In electrical circuits, power is defined as the sum of voltage and current. It is the pace at which electrical energy is carried through electric circuits in technical words. Active power and reactive power are the two most often used concepts to represent the movement of energy in electrical power networks. These two subjects are crucial in physics. This topic is essential in all disciplines of engineering.
Active vs Reactive Power
The main difference between active and reactive power is that active power is indeed the actual power used by the circuit. Reactive power, on the other hand, is a power that is pointless since it only passes between the source and the load. The active power is one-way, but the reactive power is two-way.
Active power is the power that is utilized and generated in an alternating current or direct current circuit for a specified purpose. Real Power, True Power, Usable Power, and Watt-full Power are other terms for it. It is represented by the letter “P” and is measured in kilowatts, Watts, or Megawatts.
Reactive power is simply defined as the power that flows between both the source and the load within a circuit. It is also sometimes termed as Watt-less Power or Useless Power. The character “Q” denotes reactive power, which again is assessed in Volt Ampere Reactive, kVAR or MVARs.
Comparison Table Between Active and Reactive Power
|Parameters of Comparison||Active Power||Reactive Power|
|Definition||Active power is a power that travels consistently between the source to load within an electric circuit.||In an electric circuit, reactive power is defined as a power that travels continuously between the source to load and then back to the source.|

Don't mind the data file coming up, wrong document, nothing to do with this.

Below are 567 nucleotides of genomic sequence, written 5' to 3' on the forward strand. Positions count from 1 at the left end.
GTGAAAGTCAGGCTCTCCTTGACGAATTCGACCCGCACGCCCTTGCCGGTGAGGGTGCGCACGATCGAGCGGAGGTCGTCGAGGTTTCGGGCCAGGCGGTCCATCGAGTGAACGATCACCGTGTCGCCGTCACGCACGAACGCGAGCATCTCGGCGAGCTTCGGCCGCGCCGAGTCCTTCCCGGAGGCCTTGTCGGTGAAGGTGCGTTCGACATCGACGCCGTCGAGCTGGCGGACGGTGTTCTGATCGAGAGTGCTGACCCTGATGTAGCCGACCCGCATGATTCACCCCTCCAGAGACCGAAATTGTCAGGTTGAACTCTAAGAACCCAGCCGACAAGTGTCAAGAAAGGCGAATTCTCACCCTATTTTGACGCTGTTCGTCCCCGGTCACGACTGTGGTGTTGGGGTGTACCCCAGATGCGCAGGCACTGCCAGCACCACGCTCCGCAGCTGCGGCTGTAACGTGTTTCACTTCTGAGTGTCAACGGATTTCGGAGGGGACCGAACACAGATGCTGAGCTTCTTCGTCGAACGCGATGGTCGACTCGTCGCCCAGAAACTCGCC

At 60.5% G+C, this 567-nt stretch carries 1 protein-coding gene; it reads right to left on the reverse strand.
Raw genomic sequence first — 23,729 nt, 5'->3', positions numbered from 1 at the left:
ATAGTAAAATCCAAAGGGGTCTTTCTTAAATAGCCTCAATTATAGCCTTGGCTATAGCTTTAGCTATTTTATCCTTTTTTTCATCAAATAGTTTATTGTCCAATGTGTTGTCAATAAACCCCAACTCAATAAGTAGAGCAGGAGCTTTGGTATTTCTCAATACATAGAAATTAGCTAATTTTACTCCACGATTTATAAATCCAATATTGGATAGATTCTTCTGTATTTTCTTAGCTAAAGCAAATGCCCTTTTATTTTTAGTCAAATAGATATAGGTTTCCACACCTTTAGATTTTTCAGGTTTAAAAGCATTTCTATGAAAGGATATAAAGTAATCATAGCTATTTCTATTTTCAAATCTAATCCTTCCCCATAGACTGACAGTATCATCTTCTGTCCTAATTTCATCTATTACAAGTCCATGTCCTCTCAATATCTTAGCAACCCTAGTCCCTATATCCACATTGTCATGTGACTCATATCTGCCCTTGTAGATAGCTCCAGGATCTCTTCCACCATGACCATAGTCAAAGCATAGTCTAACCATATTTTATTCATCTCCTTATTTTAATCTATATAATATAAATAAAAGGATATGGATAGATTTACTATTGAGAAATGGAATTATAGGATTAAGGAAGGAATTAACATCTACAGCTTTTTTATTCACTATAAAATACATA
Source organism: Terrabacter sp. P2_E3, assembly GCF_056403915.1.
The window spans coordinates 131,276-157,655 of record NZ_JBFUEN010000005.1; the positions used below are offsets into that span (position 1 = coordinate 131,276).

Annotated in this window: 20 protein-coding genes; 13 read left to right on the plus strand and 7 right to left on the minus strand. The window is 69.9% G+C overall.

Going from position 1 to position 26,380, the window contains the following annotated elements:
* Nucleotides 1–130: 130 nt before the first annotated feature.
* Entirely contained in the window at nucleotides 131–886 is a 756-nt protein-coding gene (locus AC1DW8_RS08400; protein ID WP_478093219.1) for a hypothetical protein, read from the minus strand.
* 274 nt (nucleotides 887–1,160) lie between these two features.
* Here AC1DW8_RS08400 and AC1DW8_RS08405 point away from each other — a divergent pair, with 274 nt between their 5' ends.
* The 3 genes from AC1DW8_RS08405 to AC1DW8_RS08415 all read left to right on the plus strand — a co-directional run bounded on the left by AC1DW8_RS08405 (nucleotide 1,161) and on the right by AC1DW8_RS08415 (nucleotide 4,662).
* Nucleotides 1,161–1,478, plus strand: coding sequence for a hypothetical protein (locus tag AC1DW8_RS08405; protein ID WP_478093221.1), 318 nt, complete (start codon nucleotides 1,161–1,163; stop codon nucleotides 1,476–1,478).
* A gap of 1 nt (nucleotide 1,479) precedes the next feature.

|The consonant, ‘P’ signifies active power.||The consonant ‘Q’ signifies reactive power.|
|The Direction Of Power Flow||With respect to time, Active power flows in just one direction.||In terms of time, this power works in both directions.|
|Active power may be used in both AC and DC circuits.||Reactive power operates in an alternating current (AC) circuit.|
|Formula||P = V(Voltage) x I(Current) x Cosθ||Q = V(Voltage) x I(Current) x Sinθ|
|Uses||Active power is utilized to transform electrical energy into various types of energy.||Reactive power does not easily convert but instead generates electric flux in the circuit.|
What is Active Power?
The power employed in an Alternating Current circuit is associated with active power. This circuit can be described using terminologies such as true power, actual power or active power. This is calculated in kilowatts (kW) or megawatts (MW). It is the real output of the electrical system that drives the electric circuits or load.
Active power is calculated in all circuits by measuring how much power is squandered by the circuit. Active power could be found in both alternating current and direct current circuits. This power originates when the current and voltage are in phase. Since it can be visible and measured, it is referred to as actual power.